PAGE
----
And then there’s the scene that is classic Walken when he’s approached by some guys with guns.
“I’ve learned the trick,” McDonagh claims. “Next time, if I want him to ask a question, I won’t put a question mark there, because he’s going to do the opposite of everything. And if I don’t want it to be a question, I will put a question mark.”
Nevermind the punctuation, it was the words on the page that really got the 69-year-old’s attention.
“Whenever you read a script that has big chunks of intelligent and juicy dialogue, that’s pretty unusual.
I have a lot of trouble with scripts…imagining what it is by reading it,” he admits, adding he was surprised by McDonagh’s story. “Obviously, it was a terrific script.”
“He’s amazing,” Rockwell agrees. “He’s a fucking great writer; he’s really up there.” It’s something Rockwell and Walken experienced a few years ago when they starred in a play written by McDonagh, A Behanding in Spokane and Farrell knew from his time starring in McDonagh’s first feature, In Bruges, which landed Farrell a Golden Globe® for Best Actor – Comedy of Musical.
And while McDonagh admits he’s long been a fan of all the actors in his movie, he says he’s especially partial to Rockwell. “Sometimes I write with Sam’s voice in my head because I love him as an actor, and I love the way he can go from comedy to darkness on a dime.”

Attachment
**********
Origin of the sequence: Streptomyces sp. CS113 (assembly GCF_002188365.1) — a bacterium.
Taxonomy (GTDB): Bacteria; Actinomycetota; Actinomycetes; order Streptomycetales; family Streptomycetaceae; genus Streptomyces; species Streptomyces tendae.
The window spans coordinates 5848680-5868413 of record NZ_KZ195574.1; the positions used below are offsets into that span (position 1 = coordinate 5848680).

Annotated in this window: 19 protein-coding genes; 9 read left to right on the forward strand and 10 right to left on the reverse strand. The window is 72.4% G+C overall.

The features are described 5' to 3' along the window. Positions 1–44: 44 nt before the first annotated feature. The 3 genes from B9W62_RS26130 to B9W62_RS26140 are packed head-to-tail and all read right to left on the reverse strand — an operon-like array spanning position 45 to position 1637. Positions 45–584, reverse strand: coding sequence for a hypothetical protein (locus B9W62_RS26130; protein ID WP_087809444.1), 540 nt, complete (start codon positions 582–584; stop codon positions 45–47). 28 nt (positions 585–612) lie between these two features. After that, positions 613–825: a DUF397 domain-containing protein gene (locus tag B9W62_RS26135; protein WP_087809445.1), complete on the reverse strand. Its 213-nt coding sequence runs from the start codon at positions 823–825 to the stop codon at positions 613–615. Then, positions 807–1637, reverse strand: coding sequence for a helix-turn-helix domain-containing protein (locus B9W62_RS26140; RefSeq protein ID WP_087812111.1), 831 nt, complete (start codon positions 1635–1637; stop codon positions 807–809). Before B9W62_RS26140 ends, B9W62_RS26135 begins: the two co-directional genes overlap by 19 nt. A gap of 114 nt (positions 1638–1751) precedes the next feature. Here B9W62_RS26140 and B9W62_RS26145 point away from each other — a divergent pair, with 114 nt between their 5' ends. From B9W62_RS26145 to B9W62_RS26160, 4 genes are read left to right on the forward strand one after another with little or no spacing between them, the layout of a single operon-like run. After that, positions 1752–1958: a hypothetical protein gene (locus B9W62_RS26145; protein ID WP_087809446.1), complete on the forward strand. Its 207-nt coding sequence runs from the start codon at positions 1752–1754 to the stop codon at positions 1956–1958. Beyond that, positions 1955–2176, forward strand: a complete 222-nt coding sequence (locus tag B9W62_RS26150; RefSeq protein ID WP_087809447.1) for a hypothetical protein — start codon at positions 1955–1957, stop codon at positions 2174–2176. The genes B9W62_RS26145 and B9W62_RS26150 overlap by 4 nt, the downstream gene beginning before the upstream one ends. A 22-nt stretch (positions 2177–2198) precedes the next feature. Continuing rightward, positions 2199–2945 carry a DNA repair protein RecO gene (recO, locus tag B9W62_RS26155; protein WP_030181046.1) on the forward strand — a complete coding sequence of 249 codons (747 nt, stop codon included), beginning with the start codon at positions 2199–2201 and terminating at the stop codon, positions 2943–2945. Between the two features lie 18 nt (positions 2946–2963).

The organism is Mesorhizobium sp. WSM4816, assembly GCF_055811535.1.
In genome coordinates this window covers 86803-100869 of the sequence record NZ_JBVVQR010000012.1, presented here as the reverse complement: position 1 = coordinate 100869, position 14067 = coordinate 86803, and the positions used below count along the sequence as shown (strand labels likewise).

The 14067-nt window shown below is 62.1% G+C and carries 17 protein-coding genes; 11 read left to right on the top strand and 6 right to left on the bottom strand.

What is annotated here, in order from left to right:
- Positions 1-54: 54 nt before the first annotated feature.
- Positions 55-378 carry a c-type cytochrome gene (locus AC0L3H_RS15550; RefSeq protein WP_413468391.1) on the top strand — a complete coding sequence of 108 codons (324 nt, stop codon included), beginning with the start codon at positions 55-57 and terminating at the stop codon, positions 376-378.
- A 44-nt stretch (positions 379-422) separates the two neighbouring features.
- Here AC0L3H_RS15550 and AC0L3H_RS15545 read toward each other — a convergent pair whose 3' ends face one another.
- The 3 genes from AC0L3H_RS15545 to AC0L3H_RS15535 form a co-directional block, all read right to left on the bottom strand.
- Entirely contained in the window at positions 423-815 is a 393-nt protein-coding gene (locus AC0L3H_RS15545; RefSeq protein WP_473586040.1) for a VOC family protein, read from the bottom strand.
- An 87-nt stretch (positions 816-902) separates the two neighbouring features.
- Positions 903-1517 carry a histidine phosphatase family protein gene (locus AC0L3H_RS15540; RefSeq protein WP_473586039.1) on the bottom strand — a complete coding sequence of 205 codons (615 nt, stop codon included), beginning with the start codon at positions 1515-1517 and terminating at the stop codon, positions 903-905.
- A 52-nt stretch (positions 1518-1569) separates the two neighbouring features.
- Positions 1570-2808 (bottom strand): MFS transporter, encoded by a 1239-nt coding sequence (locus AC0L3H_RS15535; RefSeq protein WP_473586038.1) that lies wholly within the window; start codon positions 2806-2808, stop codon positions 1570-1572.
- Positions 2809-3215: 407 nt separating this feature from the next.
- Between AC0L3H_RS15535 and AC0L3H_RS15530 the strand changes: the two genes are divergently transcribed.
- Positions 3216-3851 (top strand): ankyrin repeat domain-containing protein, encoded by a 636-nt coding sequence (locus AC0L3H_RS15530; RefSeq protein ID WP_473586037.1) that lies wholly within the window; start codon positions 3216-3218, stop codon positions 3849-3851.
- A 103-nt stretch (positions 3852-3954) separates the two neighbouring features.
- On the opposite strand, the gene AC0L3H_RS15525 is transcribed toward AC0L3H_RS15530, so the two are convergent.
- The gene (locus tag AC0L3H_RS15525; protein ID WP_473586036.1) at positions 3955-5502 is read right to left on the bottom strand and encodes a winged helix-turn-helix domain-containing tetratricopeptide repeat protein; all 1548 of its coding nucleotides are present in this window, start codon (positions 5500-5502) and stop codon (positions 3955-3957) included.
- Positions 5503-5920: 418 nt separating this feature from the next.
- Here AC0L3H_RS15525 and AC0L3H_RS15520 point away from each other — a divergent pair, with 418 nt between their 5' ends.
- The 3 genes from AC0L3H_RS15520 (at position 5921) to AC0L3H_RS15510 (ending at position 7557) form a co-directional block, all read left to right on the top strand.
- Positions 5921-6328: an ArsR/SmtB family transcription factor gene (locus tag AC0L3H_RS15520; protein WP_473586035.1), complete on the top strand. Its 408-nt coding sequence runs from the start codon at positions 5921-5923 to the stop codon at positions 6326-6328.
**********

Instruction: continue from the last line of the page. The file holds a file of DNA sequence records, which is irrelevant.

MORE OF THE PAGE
“I am going to be honest…I have psychopathic moments every day,“ Rockwell says. “We all have the potential to be psychos. We just make choices not to act on it.”
Not the case with Billy, though, whose judgment is always the slightest bit off, adding a certain amount of unpredictability to the dog-napping that really gets them in trouble.
Snagging a Shih Tzu from a park, little do the guys know little Bonny belongs Los Angeles gangster Charlie Castillo, played by Woody Harrelson. Brandishing a blue, skull-adorned gun that constantly malfunctions, Charlie is a man of little patience. “[There] is a sense of violence that is always rumbling underneath and is easily exposed,” Harrelson explains. “Charlie feels like he’s the smartest person in the room.”
For all the tension of the script, Harrelson was all smiles getting to work with actor in particular. ”I was telling my friends before I stared working with [Christopher Walken], ‘I am so giddy and excited to do a scene with him,’” Harrelson excitedly declared. ”I just was in Heaven. He’s a fucking legend.”
What Charlie and his henchmen don’t realize is that, for all of their criminal wit and volatile behavior, Marty, Billy and Hans match them in erratic and clever “psycho babble,” setting up for one ridiculously funny and exciting climax following one psychotic journey.
Farrell sums it up well. “It slaps you in the face, gives you a kick in the arse and takes you on a wonderful ride.”
A ride complete with one adorable Shih Tzu (“Bonny, the dog, was lovely,” McDonagh says. “She was quiet as a mouse, there was never a peep out of her; it was like she was on marijuana or something, which made two cast members. Kidding!”) and 52 rabbits.
“I never saw a movie with a lot of rabbits in it, and I thought, ‘What a great idea to put rabbits into a scene.’ You wouldn’t have to explain anything…if this room was filled with rabbits right now and nobody ever mentioned it, it would be very interesting.”
Seven Psychopaths is rated R, running 109 minutes, and also stars Tom Waits, Abbie Cornish, Olga Kurylenko and a few great cameos.